When They Prayed
FROM THE BISHOP DAVID GRAVES   I chose the theme of our 2023 Annual Conference session, “When They Prayed,” based on Acts 4:31: “And when they had prayed, the place in which they ...
Print this Edition
About Us Birthdays Obituaries Scripture Readings

What’s your favorite question?

December 04, 2018

We are collectors. When I (Anne) was younger I collected stuffed animals, shells, rocks, stamps, plastic Smurf figurines, books, Dr. Scholl’s shoes, Holly Hobbie socks, hair scrunchies, and cassette tapes. When I (Jay) was young we collected stamps with my grandmother.

As you can tell, we’re dating ourselves as kids of the 70s and 80s. But as we’ve gotten older, our collections have changed. Instead of physical objects, we now collect wisdom, quotes, thoughts, ideas, and questions – things that take up a lot less physical space and significantly more brain space.

In our last two articles, “What is Jesus asking you?” and “If you could ask anything, what would it be?” we talked about using questions as powerful tools for leading and learning.  The truth is, once you have experienced the freedom of not-knowing and the power of inquiry, you’ll naturally begin your own collection of favorite questions! So this month we would each like to share five of our favorite questions with you – inquiries that have shaped our leadership and lives in ways we never would have expected; powerful questions that still cause us to ponder, reflect, and refine. 

Anne’s Top Five
  1. “What’s it like to be on the other side of me?” This is a powerful tool for gaining self-awareness. I first heard this question posed by Carey Nieuwhof at a ReThink conference. I immediately tried it out on my preteen daughter and the insight she provided was as painful as it was life-giving. 
  2. Who are you and what breaks your heart?” Andy Stanley posed this question at a Catalyst conference I attended several years ago. It continually challenges me to remember who I am and that I was uniquely created with a passion and a purpose. 
  3. “What I can learn from you?” As a leader, I’m often in the position to impart advice, direction, and wisdom to others. When I switch the question and ask myself what I can learn from everyone I meet, it allows relationships to become mutually beneficial and helps me see the beauty and value in every individual.   
  4. What would I do if I were unafraid?” Fear is a powerful demotivator that keeps us stuck. By eliminating fear with this question, I often find amazing clarity and direction in my decisions.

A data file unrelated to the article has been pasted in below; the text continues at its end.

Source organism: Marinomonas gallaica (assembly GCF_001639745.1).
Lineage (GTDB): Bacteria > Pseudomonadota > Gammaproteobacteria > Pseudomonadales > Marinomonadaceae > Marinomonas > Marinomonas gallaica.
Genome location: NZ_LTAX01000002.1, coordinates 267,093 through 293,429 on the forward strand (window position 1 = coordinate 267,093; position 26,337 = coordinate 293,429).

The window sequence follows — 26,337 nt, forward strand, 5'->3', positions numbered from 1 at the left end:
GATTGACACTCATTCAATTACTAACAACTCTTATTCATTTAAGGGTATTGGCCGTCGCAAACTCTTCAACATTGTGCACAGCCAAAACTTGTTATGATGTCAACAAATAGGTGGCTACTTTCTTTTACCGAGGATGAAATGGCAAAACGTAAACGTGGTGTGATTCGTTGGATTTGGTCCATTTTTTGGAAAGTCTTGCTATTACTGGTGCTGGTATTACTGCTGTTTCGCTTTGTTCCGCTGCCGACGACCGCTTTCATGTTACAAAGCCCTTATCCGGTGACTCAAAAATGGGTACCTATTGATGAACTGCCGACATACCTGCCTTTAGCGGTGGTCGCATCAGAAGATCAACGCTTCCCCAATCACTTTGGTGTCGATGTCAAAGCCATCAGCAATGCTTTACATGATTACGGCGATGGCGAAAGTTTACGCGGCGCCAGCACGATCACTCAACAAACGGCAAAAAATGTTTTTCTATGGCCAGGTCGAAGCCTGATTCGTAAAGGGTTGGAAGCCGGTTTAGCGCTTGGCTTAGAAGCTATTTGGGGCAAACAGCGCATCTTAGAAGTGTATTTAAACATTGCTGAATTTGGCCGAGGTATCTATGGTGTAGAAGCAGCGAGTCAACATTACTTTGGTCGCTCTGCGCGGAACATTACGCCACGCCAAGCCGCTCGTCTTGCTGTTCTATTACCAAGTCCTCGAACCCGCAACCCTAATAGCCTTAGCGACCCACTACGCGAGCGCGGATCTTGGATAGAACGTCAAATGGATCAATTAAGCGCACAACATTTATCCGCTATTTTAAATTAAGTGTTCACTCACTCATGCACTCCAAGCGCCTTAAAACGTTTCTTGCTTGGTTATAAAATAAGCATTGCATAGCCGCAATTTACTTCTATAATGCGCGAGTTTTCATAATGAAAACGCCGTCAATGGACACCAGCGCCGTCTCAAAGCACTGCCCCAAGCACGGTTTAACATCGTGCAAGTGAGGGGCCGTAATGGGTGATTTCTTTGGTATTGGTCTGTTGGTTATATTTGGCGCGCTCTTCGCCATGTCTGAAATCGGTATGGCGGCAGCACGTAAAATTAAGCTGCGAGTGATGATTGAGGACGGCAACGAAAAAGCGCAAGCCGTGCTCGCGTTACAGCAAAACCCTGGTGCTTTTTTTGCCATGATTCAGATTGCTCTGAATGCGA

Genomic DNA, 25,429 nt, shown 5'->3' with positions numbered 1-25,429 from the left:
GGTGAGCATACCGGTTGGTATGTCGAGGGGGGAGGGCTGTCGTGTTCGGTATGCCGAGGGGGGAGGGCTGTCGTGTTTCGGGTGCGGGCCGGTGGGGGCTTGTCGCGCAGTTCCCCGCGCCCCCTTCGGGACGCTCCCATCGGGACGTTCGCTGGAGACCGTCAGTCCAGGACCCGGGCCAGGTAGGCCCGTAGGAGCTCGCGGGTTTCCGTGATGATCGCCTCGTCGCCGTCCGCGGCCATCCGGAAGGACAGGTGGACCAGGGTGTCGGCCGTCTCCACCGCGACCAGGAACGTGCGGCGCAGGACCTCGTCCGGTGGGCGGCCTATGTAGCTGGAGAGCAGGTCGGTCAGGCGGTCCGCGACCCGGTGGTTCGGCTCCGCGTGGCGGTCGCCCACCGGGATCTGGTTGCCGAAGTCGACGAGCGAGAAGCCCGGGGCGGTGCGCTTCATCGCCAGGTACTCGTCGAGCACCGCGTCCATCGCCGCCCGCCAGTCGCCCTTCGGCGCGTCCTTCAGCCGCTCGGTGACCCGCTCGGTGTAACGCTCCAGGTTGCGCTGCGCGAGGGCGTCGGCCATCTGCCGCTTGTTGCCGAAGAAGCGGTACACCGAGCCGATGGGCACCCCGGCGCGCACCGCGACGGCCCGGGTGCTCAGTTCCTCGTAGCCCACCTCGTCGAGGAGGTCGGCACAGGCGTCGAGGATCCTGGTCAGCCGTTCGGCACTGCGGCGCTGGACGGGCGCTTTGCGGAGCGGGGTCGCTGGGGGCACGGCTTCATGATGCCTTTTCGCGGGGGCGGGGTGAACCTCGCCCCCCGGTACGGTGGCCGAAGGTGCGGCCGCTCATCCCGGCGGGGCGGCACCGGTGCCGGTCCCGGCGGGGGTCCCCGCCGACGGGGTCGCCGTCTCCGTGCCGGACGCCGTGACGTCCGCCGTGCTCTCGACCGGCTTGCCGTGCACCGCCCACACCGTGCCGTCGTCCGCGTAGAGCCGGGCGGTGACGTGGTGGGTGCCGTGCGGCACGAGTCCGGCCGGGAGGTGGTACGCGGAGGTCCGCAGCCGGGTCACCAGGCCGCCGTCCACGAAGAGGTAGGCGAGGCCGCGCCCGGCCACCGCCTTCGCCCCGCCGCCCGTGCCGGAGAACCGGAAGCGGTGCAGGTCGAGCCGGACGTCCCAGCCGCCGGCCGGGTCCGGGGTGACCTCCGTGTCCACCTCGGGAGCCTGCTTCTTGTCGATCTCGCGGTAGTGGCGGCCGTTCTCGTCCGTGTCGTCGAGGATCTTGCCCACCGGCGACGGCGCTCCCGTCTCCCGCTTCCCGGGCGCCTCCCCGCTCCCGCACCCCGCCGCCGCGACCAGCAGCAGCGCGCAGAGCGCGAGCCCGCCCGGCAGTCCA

5. “What is the opportunity in this?” It’s often much easier to see the roadblocks, hurdles, and difficulties in a given situation. It’s typically more difficult to identify the opportunity in the pain. This question puts me in the posture of assuming there is something to be learned and gained from every situation. 
Jay’s Top Five
  1. “Am I growing spiritually?” If so, what is it that is helping me grow? If not, what is hindering me? This question helps me pay attention to my own soul and reminds me that everything I “do” must be from an overflow of my own spiritual growth.
  2. “Am I personally investing in others’ spiritual growth? Who? I need to be personally involved in discipling other people. Not hypothetically, but practically and tangibly! I need to be able to name them and know my plan for helping them grow.
  3. “Am I developing systems that help people grow? If people’s growth is tied to contact with the preacher, not many people are going to grow very much.  Therefore, it is essential to develop scalable systems that enable them to grow without having to be personally connected to me.
  4. “What would a great leader do?” I got this question from Andy Stanley. Often when I am struggling to discern the most appropriate course it is because my personal feelings are clouding my judgment and causing me difficulty in determining what “I” should do. So I change the question to “what would a great leader do?” I can generally figure that out and then I just decide to do that.
  5. Why?” Generally I like to go at least three “whys” deep. Why is it the way it is? Why is that? And why is that? This helps get closer to the root issue. So much time is wasted dealing with symptoms rather that root causes. I have found taking the time to ask “why” multiple times helps me invest my energy in the real issue which ultimately saves tons of time.
What’s your favorite question?  Email us and let us know! 

Jay Hanson, Lead Pastor, and Anne Bosarge, Multi-Campus Director, serve at The Chapel Ministries. They love sharing about the ways God is moving in their church. Contact them at jay@thechapelbrunswick.com and anne@thechapelbrunswick.com.

Stay in the know

Sign up for our newsletters


Conference Office

3040 Riverside Dr., Suite A-2 - Macon, GA 31210

PO Box 7227 - Macon, GA 31209


Administrative Office

3040 Riverside Dr., Suite A-2 - Macon, GA 31210

PO Box 7227 - Macon, GA 31209


Camping & Retreat Ministries

99 Arthur J. Moore Dr - St Simons Is., GA 31522

PO Box 20408 - St Simons Island, GA 31522


Contact us

Open hearts. Open minds. Open doors.